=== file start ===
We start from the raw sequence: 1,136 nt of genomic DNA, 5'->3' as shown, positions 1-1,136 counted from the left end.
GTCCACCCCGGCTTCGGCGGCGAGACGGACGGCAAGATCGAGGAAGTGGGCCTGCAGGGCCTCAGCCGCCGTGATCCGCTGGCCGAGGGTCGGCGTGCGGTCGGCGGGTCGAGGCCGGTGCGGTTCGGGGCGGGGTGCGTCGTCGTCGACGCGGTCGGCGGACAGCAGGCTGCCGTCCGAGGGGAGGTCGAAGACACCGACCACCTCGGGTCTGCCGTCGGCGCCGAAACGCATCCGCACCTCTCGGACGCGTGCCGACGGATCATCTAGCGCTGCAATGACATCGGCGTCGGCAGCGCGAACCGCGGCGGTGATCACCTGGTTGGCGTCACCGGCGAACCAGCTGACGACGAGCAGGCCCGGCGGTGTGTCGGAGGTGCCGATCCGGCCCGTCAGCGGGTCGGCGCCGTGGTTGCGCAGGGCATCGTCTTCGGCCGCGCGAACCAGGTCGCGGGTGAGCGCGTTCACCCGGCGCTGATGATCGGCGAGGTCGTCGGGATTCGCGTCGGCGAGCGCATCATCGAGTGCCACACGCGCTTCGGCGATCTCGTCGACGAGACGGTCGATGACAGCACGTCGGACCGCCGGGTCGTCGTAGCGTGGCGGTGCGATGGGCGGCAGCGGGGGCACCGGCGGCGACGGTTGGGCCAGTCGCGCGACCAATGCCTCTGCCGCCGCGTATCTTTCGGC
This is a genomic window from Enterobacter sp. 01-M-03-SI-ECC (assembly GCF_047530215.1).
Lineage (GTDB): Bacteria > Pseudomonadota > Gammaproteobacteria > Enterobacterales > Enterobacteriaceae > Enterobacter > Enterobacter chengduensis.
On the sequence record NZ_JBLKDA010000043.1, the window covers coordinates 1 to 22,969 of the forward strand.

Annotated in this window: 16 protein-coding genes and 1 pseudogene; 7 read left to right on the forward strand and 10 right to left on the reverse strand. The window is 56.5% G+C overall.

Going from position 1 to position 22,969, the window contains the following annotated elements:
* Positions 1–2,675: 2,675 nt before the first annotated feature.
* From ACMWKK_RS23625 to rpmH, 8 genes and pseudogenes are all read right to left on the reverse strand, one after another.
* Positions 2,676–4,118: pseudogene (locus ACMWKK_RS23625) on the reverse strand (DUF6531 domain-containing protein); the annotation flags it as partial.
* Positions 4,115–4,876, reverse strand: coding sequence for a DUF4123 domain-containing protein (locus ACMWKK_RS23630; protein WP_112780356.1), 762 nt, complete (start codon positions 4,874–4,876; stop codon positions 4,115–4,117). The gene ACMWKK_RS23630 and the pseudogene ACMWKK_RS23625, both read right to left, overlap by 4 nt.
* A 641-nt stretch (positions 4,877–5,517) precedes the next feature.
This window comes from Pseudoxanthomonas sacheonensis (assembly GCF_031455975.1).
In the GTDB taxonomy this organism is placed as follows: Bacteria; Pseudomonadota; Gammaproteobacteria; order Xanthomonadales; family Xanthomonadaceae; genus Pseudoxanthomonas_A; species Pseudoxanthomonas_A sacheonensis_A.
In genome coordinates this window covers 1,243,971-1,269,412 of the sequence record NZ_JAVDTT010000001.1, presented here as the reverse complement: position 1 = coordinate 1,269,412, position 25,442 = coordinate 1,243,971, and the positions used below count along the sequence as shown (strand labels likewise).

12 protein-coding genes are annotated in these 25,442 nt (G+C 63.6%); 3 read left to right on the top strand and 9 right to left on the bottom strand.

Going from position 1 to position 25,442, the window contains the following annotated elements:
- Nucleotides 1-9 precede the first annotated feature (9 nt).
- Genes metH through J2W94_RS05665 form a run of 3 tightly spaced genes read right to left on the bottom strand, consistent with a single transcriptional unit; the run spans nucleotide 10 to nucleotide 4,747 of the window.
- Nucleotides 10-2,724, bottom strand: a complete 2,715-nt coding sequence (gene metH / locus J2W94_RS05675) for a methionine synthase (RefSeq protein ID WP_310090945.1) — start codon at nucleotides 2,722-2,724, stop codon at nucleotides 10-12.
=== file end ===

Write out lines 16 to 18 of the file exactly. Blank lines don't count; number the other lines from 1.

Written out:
12 protein-coding genes are annotated in these 25,442 nt (G+C 63.6%); 3 read left to right on the top strand and 9 right to left on the bottom strand.

Going from position 1 to position 25,442, the window contains the following annotated elements:
- Nucleotides 1-9 precede the first annotated feature (9 nt).